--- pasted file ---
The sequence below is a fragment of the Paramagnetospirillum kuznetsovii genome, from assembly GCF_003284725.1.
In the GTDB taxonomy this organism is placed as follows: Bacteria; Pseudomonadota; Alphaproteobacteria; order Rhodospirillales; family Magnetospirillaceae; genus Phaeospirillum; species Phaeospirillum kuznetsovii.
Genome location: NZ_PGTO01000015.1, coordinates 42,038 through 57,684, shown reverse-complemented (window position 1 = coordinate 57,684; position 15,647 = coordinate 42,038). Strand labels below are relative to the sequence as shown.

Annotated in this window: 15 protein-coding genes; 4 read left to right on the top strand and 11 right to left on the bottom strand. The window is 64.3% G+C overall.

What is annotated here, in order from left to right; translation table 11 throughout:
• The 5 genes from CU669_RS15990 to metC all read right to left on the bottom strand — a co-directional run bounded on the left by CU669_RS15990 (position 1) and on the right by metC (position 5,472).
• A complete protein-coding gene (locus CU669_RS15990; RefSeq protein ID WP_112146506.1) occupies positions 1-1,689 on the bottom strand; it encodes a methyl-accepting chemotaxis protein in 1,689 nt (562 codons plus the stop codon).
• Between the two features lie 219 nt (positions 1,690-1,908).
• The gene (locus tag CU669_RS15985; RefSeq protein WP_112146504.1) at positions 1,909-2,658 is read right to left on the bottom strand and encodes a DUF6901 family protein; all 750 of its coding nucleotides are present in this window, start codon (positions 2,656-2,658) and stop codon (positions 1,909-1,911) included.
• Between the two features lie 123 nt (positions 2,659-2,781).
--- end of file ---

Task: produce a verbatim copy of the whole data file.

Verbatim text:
The sequence below is a fragment of the Paramagnetospirillum kuznetsovii genome, from assembly GCF_003284725.1.
In the GTDB taxonomy this organism is placed as follows: Bacteria; Pseudomonadota; Alphaproteobacteria; order Rhodospirillales; family Magnetospirillaceae; genus Phaeospirillum; species Phaeospirillum kuznetsovii.
Genome location: NZ_PGTO01000015.1, coordinates 42,038 through 57,684, shown reverse-complemented (window position 1 = coordinate 57,684; position 15,647 = coordinate 42,038). Strand labels below are relative to the sequence as shown.

Annotated in this window: 15 protein-coding genes; 4 read left to right on the top strand and 11 right to left on the bottom strand. The window is 64.3% G+C overall.

What is annotated here, in order from left to right; translation table 11 throughout:
• The 5 genes from CU669_RS15990 to metC all read right to left on the bottom strand — a co-directional run bounded on the left by CU669_RS15990 (position 1) and on the right by metC (position 5,472).
• A complete protein-coding gene (locus CU669_RS15990; RefSeq protein ID WP_112146506.1) occupies positions 1-1,689 on the bottom strand; it encodes a methyl-accepting chemotaxis protein in 1,689 nt (562 codons plus the stop codon).
• Between the two features lie 219 nt (positions 1,690-1,908).
• The gene (locus tag CU669_RS15985; RefSeq protein WP_112146504.1) at positions 1,909-2,658 is read right to left on the bottom strand and encodes a DUF6901 family protein; all 750 of its coding nucleotides are present in this window, start codon (positions 2,656-2,658) and stop codon (positions 1,909-1,911) included.
• Between the two features lie 123 nt (positions 2,659-2,781).